Now that the Kentucky General Assembly has approved new boundaries for the 38 district in the Kentucky Senate and the 100 districts in the Kentucky House of Representatives, one can only hope our elected representatives in Frankfort have learned the right lessons from this ugly process and will not repeat their mistakes when they are next called upon to redistrict following the 2020 U.S. Census.
While we’re happy our legislators have given their nod to redistricting plans with broad bipartisan support, we find little cause to congratulate the 138 members of the General Assembly for their efforts. That’s because the legislative redistricting could have — and should have — been done a year ago. And after failing to approve redistricting plans that would withstand a court challenge in 2012, they could have approved plans during the 30-day legislative session this year.
But instead of approving redistricting plans that were fair and as least disruptive as possible, the Democrats who control the House of Representatives and the Republicans who control the Senate chose to play blatant partisan politics. Redistricting provides what is basically a mathematic challenge to carve the state into 38 Senate districts and 100 House districts of approximately equal population while splitting as few counties as possible into more than two districts.
That’s not so easy in a state with a whopping 120 counties, but it could be done on a computer without partisan politics playing a role in it. Will that ever happen in Kentucky? Dream on!
The 2012 redistricting plans were declared invalid in time for the 2012 General Assembly to adopt new plans. Instead, legislators chose to do nothing and keep Kentucky voters in districts of unequal size during the 2012 legislative races.
The Republicans leaders announced at the start of the 2013 General Assembly in January they would not take up redistricting during the brief session. That House did approve new boundaries for its 100 districts, but all one had to do was look at its new boundaries in the 100th District that includes Ashland to realize the absurdity of that plan. It put Ashland and all of Lawrence County into the same district that was connected by a narrow strip of land between U.S. 23 and the Big Sandy River that ran for more than 25 miles.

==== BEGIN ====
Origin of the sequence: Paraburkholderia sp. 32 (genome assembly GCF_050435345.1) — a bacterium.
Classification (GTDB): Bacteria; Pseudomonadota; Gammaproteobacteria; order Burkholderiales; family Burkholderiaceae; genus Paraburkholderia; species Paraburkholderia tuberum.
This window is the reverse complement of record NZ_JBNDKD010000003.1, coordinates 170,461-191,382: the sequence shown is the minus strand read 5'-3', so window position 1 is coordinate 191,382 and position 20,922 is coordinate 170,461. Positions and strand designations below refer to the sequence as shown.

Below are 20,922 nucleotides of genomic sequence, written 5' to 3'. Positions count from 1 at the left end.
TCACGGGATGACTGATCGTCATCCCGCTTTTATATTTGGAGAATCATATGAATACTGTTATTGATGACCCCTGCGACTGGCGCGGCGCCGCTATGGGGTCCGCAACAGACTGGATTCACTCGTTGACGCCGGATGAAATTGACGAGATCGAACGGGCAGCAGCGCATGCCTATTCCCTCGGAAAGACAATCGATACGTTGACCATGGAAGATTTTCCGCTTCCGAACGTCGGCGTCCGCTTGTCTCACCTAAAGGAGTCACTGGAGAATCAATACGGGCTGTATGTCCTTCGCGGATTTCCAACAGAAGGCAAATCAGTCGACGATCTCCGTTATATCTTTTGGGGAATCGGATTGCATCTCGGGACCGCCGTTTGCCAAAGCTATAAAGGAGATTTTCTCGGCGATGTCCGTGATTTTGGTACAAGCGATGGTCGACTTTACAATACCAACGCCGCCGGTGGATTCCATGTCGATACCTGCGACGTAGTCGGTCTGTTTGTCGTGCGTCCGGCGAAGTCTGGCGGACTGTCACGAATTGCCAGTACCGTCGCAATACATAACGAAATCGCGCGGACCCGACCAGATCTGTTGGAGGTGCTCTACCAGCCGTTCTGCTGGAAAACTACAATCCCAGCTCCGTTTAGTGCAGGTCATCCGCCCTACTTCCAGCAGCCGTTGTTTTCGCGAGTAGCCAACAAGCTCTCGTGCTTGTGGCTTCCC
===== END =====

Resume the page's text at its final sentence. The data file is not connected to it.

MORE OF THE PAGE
Faced with the real possibility that federal judges would redraw the district lines if the General Assembly again failed in approve fair plans, legislators got serious about redistricting.
While we think the new plans are fair, voters should ask legislators what took them so long and ask them why legislators chose to $300,000 of dollars on a special legislative session at a time when the state was struggling to adequately fund education and other essential state services. The cost of the special legislative session would have been much better spent on new textbooks for students or on any of many other programs inadequately funded in Kentucky.
The approval of the new plans probably will be the last time redistricting will be discussed in the General Assembly until 2022. However, when it comes up again then, voters should demand legislators do it right the first time instead of wasting time and money by playing politics.